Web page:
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Staycation: Take your holiday close to home

18:33 15/06/2020

Did your holiday flight get cancelled? Like many others, you are probably considering your options for a Staycation. And in fact, most of the things you do on holiday abroad can be done right here at home.

Flemish Brabant’s ‘green belt’ is so full of stylish guest houses, medieval sites and fun activities, you really can’t go wrong. Here are few ways to narrow down the choice of where to stay and what to do.


For pure atmosphere, it’s tough to beat Amelhof in Meise. Located on a long country road, Amelhof was once a farmhouse but has been impeccably renovated and turned into one of the nicest bed & breakfasts in the green belt.

Amelhof has both charming rooms for two and separate guest houses, the largest of which boasts nine bedrooms. They all make use of the angles and open beams inherent in a 19th-century farmhouse – which in this case is also a protected monument.

What to do nearby: One of Amelhof’s advantages is that it is a few minutes’ walk from the Botanic Garden Meise. One can while away an entire summer day strolling along its 92 hectares of paths, greenhouses and fields. A longer walk will take visitors to the Grimbergen Abbey, a glorious sight to behold. The abbey is not open to the public, but the 17th-century basilica is. It’s well worth a visit.


Sint-Pieters-Leeuw, just southwest of Brussels, is home to two stately castles. Coloma Castle is world renowned for its roses. More than 3,000 varieties are spread among several themed gardens, all freely accessible. The 16th-century castle is fully renovated and partially open to the public, as it houses a tourist office. There are occasional exhibitions in the castle as well.

Anyone who has visited Gaasbeek Castle, meanwhile, might have caught a glimpse of the Groenenberg castle; it’s right next door. While the castle is not open to the public, the grounds are freely accessible. Rich with woodland and summer flowers, it’s a lovely place for a walk or a picnic, all under the watchful eye of the late 19th-century castle, built by a wealthy notary from Halle.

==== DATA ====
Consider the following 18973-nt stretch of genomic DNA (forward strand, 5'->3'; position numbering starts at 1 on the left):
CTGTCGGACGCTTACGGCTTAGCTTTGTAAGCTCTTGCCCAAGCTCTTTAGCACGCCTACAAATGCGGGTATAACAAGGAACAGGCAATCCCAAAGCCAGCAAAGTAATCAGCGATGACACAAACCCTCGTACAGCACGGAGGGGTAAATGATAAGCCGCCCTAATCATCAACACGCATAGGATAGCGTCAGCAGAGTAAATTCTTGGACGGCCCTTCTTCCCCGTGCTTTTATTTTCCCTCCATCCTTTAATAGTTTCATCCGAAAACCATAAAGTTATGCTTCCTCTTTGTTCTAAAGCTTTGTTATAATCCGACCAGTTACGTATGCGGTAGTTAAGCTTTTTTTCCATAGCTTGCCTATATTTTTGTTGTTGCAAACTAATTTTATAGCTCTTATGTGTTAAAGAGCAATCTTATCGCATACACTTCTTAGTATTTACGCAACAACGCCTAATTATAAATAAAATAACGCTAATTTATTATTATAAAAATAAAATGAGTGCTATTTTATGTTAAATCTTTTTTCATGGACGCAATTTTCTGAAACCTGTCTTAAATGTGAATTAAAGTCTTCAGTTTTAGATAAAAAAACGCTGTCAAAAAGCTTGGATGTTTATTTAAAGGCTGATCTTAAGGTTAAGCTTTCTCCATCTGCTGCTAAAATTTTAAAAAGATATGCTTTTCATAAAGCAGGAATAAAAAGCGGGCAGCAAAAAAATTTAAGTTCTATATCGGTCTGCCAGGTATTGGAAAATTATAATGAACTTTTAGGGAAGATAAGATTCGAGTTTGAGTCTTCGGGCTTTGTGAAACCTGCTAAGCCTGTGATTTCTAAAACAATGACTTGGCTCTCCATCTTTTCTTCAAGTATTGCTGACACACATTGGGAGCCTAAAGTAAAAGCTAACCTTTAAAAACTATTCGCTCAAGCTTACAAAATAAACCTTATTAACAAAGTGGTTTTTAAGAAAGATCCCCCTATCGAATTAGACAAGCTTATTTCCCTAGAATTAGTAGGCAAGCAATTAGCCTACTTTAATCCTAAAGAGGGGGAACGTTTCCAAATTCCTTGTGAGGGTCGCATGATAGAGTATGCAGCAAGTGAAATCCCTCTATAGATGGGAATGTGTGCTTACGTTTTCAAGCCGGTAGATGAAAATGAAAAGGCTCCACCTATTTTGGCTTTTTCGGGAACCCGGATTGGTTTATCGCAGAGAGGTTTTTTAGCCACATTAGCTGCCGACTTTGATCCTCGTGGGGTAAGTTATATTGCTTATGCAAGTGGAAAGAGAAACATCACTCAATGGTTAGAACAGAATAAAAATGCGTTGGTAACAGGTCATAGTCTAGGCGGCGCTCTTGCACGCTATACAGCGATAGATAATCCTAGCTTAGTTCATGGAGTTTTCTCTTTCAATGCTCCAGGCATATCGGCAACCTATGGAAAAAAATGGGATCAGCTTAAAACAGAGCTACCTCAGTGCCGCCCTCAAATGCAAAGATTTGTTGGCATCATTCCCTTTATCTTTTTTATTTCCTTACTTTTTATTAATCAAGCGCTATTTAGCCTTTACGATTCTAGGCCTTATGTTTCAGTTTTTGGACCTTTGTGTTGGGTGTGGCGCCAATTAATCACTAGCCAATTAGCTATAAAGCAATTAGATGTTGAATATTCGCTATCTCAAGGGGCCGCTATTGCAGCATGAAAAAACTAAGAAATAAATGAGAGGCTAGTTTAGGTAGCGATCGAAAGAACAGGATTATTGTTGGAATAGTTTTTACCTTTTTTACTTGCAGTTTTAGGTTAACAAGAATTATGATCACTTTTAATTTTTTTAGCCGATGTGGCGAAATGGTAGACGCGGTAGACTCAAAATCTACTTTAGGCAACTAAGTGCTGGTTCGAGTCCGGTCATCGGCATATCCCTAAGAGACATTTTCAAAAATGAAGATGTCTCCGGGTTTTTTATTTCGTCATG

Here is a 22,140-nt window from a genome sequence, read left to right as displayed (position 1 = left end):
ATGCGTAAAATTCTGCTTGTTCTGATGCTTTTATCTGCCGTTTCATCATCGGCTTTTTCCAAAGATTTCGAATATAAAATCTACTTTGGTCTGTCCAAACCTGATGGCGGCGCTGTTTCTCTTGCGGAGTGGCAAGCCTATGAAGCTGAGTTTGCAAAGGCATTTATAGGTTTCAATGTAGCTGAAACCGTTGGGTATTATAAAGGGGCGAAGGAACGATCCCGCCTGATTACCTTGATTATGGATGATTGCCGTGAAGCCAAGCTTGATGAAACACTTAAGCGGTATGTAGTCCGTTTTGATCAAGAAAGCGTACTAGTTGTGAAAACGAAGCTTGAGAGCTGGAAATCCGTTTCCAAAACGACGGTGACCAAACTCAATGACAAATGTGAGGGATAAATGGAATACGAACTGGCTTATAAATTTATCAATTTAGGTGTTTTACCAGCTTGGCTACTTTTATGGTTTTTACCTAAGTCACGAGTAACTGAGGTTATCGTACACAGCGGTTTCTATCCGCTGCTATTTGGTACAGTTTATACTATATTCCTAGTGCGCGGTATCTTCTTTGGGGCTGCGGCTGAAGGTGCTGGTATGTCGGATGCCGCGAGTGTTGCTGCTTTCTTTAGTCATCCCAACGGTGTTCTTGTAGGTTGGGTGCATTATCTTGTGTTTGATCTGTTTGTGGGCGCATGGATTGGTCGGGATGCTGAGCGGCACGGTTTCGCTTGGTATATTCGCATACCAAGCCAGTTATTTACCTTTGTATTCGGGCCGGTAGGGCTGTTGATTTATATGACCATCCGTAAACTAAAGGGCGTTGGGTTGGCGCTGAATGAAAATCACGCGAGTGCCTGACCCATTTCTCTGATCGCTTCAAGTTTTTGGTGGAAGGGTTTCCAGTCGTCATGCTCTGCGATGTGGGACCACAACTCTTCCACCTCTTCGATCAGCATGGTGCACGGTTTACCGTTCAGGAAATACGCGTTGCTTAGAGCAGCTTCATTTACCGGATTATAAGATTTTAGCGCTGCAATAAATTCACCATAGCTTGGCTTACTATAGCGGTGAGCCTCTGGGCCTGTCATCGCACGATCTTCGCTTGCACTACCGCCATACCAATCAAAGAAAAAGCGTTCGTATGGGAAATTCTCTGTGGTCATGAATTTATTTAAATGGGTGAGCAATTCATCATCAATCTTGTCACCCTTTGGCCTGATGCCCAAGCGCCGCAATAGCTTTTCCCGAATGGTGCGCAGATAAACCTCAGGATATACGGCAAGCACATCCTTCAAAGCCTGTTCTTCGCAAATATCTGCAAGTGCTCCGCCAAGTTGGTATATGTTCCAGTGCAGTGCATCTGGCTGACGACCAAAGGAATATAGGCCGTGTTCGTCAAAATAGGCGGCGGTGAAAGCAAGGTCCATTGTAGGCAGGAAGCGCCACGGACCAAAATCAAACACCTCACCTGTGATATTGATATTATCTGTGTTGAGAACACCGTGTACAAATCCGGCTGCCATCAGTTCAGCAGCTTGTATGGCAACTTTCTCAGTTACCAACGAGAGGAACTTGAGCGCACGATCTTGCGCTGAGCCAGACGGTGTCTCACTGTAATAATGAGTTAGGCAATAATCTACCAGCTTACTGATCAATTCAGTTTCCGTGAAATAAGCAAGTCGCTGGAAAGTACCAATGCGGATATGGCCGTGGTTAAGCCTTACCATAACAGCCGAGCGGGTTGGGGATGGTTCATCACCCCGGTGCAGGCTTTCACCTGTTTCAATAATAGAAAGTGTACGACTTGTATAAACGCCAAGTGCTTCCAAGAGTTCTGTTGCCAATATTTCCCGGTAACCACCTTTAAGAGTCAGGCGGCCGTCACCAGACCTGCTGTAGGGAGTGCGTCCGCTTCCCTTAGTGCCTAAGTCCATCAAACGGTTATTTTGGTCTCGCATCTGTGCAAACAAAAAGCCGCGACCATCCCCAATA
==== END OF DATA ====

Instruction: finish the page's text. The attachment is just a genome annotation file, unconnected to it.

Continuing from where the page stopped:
Coloma CastleColoma Castle

Speaking of Halle, don’t miss the Saint Martin Basilica. Its light stone, arched ceilings and unique stained-glass windows make for one of the most beautiful church interiors in Flanders. It also houses the famous blackened Madonna statue from 1250. Legend has it that she caught cannon balls in her cloak, thus saving the city from a siege. The cannon balls are here, too.

Where to eat & drink: Sint-Pieters-Leeuw is home to more than one brewer of Lambic beer. Sample a few at In de Oude Smis van Mekingen, a traditional tavern where time has stood still. If you’re in Halle, don’t hesitate to try De Kaai. The chef does amazing things with fish, time and again.


So many of us take to kayaking or zip-lining on our summer holiday, but we forget that we can do it right here. There are two adventure parks in the forested area between Bertem and Oud-Heverlee.

The Shelter offers canoeing down the Dyle or Demer rivers as well as mountain biking trails for beginners and the more experienced. For those new to the sport, Shelter staff offer a training to get you started. Covid-19 is limiting the number of people that can take part in Shelter activities every day, so be sure to reserve in advance.


There are also a number of walking and cycling routes in the beautiful Bertem and Eiken forests, including the signposted Bertembos Walk.

Where to stay: Bertemnatuur is a smart B&B located on the edge of the Bertem forest. The rooms are impeccable and stylish, and, in keeping with the area, it offers packed lunches and rents bicycles.

Flemish Brabant also has a webpage dedicated to unique lodgings in the province, from old mills to railway cars to wood cabins with saunas.

Photos, from top: ©Lander Loeck/Flemish Brabant, courtesy Visit Flanders, courtesy The Shelter